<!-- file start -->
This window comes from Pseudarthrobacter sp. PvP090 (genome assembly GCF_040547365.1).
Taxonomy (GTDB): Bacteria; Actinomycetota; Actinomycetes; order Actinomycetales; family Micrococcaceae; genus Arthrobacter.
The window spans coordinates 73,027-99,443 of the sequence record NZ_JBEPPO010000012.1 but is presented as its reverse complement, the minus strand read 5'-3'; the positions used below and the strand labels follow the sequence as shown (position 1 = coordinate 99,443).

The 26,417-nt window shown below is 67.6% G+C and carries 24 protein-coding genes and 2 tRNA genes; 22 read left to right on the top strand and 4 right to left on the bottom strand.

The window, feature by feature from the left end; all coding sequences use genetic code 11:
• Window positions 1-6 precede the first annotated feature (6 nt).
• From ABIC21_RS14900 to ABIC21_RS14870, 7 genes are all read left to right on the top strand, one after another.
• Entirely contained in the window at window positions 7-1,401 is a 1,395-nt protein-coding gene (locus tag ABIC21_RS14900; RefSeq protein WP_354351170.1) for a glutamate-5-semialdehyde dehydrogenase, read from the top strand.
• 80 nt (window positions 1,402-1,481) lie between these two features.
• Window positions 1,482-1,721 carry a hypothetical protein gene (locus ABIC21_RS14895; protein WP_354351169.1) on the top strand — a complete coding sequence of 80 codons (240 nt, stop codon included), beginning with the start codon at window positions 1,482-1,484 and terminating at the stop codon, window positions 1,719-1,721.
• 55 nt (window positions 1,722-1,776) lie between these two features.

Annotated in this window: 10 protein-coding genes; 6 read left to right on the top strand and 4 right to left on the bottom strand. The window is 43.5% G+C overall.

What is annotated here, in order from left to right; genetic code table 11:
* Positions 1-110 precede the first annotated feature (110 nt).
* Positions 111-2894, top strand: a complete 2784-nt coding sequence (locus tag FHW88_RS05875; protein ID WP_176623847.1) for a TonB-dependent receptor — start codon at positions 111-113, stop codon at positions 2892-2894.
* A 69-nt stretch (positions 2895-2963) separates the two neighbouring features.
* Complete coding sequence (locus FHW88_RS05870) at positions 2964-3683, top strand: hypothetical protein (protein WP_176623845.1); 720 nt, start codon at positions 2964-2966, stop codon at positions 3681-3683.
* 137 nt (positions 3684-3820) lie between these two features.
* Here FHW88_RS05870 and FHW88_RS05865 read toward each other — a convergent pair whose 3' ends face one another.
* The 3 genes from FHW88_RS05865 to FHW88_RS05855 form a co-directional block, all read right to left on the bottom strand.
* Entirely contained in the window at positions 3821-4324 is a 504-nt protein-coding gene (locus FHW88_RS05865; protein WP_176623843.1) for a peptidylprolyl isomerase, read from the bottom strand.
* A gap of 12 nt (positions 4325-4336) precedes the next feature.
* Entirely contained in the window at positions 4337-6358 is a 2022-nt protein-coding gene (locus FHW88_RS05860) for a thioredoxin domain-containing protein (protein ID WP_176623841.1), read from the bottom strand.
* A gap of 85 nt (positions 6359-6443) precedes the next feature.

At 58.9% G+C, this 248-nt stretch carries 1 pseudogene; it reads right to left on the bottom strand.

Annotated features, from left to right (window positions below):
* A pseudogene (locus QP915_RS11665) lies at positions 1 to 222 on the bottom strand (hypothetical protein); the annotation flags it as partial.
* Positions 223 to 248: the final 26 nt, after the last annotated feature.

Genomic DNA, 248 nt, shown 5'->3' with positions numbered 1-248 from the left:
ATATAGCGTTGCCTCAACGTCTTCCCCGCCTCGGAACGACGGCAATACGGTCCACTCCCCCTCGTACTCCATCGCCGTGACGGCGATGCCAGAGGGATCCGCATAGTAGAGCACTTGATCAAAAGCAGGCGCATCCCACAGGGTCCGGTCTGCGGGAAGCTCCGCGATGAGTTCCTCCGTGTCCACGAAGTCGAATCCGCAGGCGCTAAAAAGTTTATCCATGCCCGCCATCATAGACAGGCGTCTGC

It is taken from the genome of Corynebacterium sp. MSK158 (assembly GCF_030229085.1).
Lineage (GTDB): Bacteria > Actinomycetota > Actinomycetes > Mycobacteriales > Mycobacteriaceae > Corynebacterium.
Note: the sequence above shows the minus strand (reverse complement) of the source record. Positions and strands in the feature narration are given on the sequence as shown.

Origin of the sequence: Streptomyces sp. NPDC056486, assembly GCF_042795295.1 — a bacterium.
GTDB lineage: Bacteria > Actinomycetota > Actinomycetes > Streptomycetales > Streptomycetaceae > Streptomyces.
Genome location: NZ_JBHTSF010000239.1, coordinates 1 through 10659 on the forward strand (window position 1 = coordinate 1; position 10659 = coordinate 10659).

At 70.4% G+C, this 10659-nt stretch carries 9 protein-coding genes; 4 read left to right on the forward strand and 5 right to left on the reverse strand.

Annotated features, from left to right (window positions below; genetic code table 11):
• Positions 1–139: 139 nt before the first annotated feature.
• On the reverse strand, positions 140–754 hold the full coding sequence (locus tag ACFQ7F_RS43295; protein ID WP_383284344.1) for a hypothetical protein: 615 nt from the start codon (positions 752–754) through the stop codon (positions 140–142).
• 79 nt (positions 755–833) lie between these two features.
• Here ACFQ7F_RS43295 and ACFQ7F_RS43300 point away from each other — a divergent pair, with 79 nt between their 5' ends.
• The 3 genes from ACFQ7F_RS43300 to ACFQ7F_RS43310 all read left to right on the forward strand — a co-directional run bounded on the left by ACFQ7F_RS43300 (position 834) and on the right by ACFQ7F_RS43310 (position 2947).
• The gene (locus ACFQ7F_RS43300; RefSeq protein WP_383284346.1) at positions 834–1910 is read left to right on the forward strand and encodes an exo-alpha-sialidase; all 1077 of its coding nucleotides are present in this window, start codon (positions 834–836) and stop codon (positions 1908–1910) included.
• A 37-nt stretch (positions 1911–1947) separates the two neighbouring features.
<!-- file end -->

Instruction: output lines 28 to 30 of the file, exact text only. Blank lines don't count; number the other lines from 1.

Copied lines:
* Positions 223 to 248: the final 26 nt, after the last annotated feature.

Genomic DNA, 248 nt, shown 5'->3' with positions numbered 1-248 from the left:
ATATAGCGTTGCCTCAACGTCTTCCCCGCCTCGGAACGACGGCAATACGGTCCACTCCCCCTCGTACTCCATCGCCGTGACGGCGATGCCAGAGGGATCCGCATAGTAGAGCACTTGATCAAAAGCAGGCGCATCCCACAGGGTCCGGTCTGCGGGAAGCTCCGCGATGAGTTCCTCCGTGTCCACGAAGTCGAATCCGCAGGCGCTAAAAAGTTTATCCATGCCCGCCATCATAGACAGGCGTCTGC